The Million-Dollar Legal Fee: What Are Indemnity Costs?
The circumstances in which indemnity costs can be awarded (and add thousands to legal fees)
We all know that litigation is expensive and have heard how costs which start out being manageable can quickly get out of control. Many people would assume that this is because of the rates solicitors charge – $100 to read an email here, $400 to write a letter there. But this isn’t the only way legal costs can rise. As the recent case involving the Tabbaa family and Channel Nine shows, indemnity costs are another way that costs, if awarded against you, can end up costing you more than your house (especially where fees are paid by the hour, rather than fixed-fee arrangements).
In this case, the Tabbaa family (after losing their defamation case against Channel 9) have become stuck with more than $1 million to pay in legal fees, not just for themselves but also the (assumedly expensive) fees of Channel Nine’s legal team.
Here we will give an overview of indemnity costs and when they can be awarded.
What are indemnity costs?
Indemnity costs are costs usually awarded to the successful party in proceedings. They are one step beyond party/party costs, and usually have a wider scope on what can be recovered than the costs more commonly awarded in proceedings. Indemnity costs are awarded in instances where there is a “sufficient or unusual feature” or a “relevant delinquency”. In the case of the Tabbaa family, they were ordered to pay costs on an indemnity basis because it was found they had given false evidence during the trial, amounting to an abuse of process. However, indemnity costs aren’t intended to be punitive, but compensatory to the successful party.
Beyond cases where there has been an abuse of process, indemnity costs can also be awarded for cases where there was no reasonable prospect of success, fraud, misconduct and unreasonable conduct. In cases where there are no reasonable prospects of success, indemnity costs orders can be a useful way to discourage parties from continuing on with cases they are unlikely to succeed with. This in turn has the effect of taking pressure off the legal system by encouraging settlements between parties.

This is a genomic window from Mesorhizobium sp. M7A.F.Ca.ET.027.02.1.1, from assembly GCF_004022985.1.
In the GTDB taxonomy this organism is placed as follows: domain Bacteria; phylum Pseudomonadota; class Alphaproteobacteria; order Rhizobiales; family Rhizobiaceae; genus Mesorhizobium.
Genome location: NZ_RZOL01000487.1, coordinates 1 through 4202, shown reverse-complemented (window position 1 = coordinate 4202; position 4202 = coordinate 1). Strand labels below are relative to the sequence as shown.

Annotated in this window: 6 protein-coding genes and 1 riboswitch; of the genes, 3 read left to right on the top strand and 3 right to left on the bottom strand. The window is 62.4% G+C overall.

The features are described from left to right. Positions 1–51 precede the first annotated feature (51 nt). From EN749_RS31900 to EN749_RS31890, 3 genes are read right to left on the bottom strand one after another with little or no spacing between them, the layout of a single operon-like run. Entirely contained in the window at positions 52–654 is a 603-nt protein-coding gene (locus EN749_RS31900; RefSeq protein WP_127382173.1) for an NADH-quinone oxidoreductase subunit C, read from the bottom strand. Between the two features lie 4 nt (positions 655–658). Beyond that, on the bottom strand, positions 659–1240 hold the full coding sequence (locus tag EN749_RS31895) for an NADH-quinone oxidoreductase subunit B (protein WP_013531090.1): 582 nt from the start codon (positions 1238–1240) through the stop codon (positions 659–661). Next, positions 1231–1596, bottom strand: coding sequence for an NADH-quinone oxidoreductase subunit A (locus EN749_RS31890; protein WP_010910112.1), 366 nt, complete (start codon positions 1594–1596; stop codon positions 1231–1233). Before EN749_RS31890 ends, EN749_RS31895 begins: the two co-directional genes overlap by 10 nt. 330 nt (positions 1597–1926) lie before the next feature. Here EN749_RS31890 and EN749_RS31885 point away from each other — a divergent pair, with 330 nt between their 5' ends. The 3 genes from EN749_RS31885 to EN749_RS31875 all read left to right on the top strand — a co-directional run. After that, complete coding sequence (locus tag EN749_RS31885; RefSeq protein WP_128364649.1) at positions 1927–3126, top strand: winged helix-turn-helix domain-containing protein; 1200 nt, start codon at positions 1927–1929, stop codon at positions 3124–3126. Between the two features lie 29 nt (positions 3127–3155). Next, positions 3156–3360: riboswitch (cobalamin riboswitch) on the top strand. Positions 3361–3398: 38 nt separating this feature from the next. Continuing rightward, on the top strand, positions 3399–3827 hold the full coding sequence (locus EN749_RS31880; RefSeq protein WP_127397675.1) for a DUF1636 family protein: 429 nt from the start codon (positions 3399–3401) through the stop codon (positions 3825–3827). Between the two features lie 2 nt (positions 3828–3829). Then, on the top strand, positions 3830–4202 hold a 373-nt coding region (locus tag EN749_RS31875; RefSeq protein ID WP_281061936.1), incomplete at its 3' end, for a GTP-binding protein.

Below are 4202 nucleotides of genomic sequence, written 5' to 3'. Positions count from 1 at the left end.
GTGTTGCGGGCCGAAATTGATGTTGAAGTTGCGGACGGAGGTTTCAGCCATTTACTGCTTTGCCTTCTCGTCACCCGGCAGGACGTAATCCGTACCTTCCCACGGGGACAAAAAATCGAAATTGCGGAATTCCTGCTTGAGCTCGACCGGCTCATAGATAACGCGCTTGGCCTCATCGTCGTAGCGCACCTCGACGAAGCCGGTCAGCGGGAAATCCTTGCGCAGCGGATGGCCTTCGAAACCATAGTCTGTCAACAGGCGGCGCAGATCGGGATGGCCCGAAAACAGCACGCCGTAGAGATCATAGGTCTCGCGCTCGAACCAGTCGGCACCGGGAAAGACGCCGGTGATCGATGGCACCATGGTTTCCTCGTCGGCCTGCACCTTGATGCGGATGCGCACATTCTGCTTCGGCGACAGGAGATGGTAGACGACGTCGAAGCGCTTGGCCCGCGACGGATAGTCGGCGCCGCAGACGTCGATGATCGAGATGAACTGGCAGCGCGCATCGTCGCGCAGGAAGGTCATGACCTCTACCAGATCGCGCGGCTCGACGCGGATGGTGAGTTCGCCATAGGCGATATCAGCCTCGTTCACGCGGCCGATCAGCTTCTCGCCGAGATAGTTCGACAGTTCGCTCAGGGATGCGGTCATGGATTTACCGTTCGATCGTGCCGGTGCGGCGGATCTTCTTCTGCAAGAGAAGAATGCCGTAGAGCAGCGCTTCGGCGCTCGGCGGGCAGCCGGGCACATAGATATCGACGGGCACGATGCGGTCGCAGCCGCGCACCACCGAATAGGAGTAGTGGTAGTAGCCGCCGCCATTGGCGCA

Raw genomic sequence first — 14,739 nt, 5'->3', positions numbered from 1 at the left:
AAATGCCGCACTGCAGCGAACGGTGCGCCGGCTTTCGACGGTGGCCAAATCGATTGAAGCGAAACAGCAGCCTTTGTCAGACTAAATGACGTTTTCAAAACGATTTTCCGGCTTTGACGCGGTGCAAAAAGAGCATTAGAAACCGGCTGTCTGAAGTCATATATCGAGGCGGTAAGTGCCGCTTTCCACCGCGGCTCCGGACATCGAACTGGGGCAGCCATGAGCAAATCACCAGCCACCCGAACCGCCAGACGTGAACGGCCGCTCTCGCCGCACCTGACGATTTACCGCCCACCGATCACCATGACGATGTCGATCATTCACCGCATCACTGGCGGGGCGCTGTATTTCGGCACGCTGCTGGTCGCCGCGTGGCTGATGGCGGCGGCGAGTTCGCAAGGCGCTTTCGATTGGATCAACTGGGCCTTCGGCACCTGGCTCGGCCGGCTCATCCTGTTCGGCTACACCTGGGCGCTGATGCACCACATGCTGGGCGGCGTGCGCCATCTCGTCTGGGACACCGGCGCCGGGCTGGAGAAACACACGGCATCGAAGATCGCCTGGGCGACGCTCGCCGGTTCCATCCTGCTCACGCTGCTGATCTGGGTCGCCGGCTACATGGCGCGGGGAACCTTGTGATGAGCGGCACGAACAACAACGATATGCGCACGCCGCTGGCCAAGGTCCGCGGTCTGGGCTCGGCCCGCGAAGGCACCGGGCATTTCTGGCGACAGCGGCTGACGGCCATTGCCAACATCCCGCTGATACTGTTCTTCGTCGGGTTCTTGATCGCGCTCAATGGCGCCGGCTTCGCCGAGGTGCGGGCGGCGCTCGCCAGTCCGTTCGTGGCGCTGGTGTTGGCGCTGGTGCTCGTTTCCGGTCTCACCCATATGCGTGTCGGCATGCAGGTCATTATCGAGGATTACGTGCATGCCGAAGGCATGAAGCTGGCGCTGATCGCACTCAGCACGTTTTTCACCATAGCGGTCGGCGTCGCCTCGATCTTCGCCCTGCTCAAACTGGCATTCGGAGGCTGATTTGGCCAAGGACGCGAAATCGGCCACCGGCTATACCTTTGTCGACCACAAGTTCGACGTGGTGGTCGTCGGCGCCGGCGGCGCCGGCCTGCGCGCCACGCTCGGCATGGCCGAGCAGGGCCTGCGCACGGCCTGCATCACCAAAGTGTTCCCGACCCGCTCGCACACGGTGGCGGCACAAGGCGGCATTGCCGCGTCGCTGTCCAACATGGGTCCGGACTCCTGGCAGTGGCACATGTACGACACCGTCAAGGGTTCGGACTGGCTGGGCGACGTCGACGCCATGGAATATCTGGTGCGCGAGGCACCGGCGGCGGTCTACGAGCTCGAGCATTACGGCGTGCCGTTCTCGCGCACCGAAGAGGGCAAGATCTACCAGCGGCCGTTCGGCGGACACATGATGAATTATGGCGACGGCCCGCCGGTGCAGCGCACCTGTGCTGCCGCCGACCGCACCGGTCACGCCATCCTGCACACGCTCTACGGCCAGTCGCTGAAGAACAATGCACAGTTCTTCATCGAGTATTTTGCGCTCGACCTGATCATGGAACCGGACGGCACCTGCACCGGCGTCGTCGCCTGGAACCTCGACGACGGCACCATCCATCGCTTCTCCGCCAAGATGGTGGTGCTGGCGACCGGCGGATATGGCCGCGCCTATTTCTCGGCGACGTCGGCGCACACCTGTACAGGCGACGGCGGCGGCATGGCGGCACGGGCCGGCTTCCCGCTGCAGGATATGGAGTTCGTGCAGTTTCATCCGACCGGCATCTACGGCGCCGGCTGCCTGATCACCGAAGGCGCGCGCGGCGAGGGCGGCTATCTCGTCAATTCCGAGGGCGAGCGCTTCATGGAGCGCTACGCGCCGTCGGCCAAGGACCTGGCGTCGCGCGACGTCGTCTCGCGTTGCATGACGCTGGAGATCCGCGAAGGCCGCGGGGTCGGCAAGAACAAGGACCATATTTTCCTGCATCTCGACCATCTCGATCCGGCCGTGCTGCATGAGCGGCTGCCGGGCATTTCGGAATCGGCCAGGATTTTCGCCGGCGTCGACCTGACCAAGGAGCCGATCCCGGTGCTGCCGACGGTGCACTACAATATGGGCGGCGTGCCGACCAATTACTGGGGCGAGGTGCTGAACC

The most common circumstance in which indemnity costs are awarded are by what are called ‘Calderbank offers’. A Calderbank offer is when a party makes an offer of settlement on a ‘without prejudice save as to costs’ basis. If the offer is refused, and the litigation proceeds to result in favour of the party who made the offer, they can seek indemnity costs on the basis the offer was refused and unnecessarily proceeded to litigation. In this sense, Calderbank offers can be seen to put pressure on the receiving party to settle, particularly where they do not have a strong case.
The Court doesn’t often award indemnity costs where there has been an abuse of process, but if the circumstances are serious enough, they can end up totalling millions of dollars. If you’re in the midst of litigation, it is important to be compliant with the process of the Court and be realistic about your prospects of success. Further, it is important to exercise cost-saving measures early on to avoid having to pay down the track.
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Jackie is the Content Manager at Lawpath and manages the content team. She has a Law/Arts (Politics) degree from Macquarie University and is an admitted solicitor in the Supreme Court of NSW. She's interested in how technology can help shape the future legal landscape.